Dialup IP servers frequently offer SLIP service through special user accounts. After logging in to such an account, you are not dropped into the common shell; instead, a program or shell script is executed that enables the server’s SLIP driver for the serial line and configures the appropriate network interface. Then you have to do the same at your end of the link.
On some operating systems, the SLIP driver is a user-space program;
under Linux, it is part of the kernel, which makes it a lot faster.
This speed requires, however, that the serial line be converted to the
SLIP mode explicitly. This conversion is done by means of a special
tty line discipline, SLIPDISC. While the tty is in normal line
discipline (DISC0), it exchanges data only with user processes, using
write(2) calls, and the SLIP driver is unable to
write to or read from the tty. In SLIPDISC, the roles are reversed:
now any user-space processes are blocked from writing to or reading
from the tty, while all data coming in on the serial port is passed
directly to the SLIP driver.
The SLIP driver itself understands a number of variations on the SLIP protocol. Apart from ordinary SLIP, it also understands CSLIP, which performs the so-called Van Jacobson header compression (described in RFC-1144) on outgoing IP packets. This compression improves throughput for interactive sessions noticeably. There are also six-bit versions for each of these protocols.
slattach /dev/ttyS3 &
This tool switches the line discipline of
SLIPDISC and attaches it to one of the SLIP network
interfaces. If this is your first active SLIP link, the line will be attached
sl0; the second will be attached to
sl1, and so on. The current kernels support a default
maximum of 256 simultaneous SLIP links.
slattach -p slip /dev/ttyS3 &
The disciplines available are listed in Table 7.1. A special pseudo-discipline
is available called
adaptive, which causes the
kernel to automatically detect which type of SLIP encapsulation is
being used by the remote end.
Table 7-1. Linux Slip-Line Disciplines
Traditional SLIP encapsulation.
SLIP encapsulation with Van Jacobsen header compression.
SLIP encapsulation with six-bit encoding. The encoding method is similar to that used by the uuencode command, and causes the SLIP datagram to be converted into printable ASCII characters. This conversion is useful when you do not have a serial link that is eight bit clean.
SLIP encapsulation with Van Jacobsen header compression and six-bit encoding.
This is not a real line discipline; instead, it causes the kernel to attempt to identify the line discipline being used by the remote machine and to match it.
Note that you must use the same encapsulation as your peer. For example, if cowslip uses CSLIP, you also have to do so. If your SLIP connection doesn’t work, the first thing you should do is ensure that both ends of the link agree on whether to use header compression or not. If you are unsure what the remote end is using, try configuring your host for adaptive slip. The kernel might figure out the right type for you.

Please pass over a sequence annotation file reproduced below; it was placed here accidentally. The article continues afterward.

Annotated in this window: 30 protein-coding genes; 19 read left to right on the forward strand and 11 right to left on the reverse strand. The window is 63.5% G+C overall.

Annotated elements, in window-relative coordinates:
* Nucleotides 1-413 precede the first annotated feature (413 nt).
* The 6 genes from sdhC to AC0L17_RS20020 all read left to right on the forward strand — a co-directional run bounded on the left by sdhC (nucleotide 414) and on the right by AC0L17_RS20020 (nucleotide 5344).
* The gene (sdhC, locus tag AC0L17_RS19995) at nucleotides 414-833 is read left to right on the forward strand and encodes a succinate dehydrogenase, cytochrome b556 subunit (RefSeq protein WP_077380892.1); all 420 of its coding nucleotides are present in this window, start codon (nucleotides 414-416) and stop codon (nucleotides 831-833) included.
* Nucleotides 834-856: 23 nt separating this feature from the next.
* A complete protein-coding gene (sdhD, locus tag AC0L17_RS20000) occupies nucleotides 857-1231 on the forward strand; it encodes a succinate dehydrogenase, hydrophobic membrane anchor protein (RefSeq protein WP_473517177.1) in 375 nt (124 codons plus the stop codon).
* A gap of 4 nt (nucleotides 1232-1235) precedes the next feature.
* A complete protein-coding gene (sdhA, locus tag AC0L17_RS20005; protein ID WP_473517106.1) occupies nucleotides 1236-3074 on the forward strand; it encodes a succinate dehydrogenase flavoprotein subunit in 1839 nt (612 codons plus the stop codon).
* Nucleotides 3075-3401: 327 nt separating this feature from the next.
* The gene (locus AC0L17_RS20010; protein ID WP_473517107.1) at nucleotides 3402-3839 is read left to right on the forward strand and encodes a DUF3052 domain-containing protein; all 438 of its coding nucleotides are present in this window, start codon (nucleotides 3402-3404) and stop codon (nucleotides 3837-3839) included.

slattach lets you enable not only SLIP, but other
protocols that use the serial line, like PPP or KISS (another
protocol used by ham radio people). Doing this is not common, though, and there are
better tools available to support these protocols. For details, please refer
slattach(8) manual page.
After turning over the line to the SLIP driver, you must configure the network interface. Again, you do this using the standard ifconfig and route commands. Assume that we have dialed up a server named cowslip from vlager. On vlager you would execute:
ifconfig sl0 vlager-slip pointopoint cowslip#
route add cowslip#
route add default gw cowslip
The first command configures the interface as a point-to-point link to cowslip, while the second and third add the route to cowslip and the default route, using cowslip as a gateway.
Two things are worth noting about the ifconfig
option that specifies the address of the remote end of a
point-to-point link and our use of vlager-slip as the address of the local
We have mentioned that you can use the same address you assigned to vlager’s Ethernet interface for your SLIP link, as well. In this case, vlager-slip might just be another alias for address 172.16.1.1. However, it is also possible that you have to use an entirely different address for your SLIP link. One such case is when your network uses an unregistered IP network address, as the Brewery does. We will return to this scenario in greater detail in the next section.
For the remainder of this chapter we will always use vlager-slip to refer to the address of the local SLIP interface.
When taking down the SLIP link, you should first remove all routes
through cowslip using
route with the
del option, then
take the interface down, and send slattach the
hangup signal. The you must hang up the modem using your
terminal program again:
route del default#
route del cowslip#
ifconfig sl0 down#
Note that the
516 should be replaced with the
process id (as shown in the output of
ps ax) of the slattach
command controlling the slip device you wish to take down.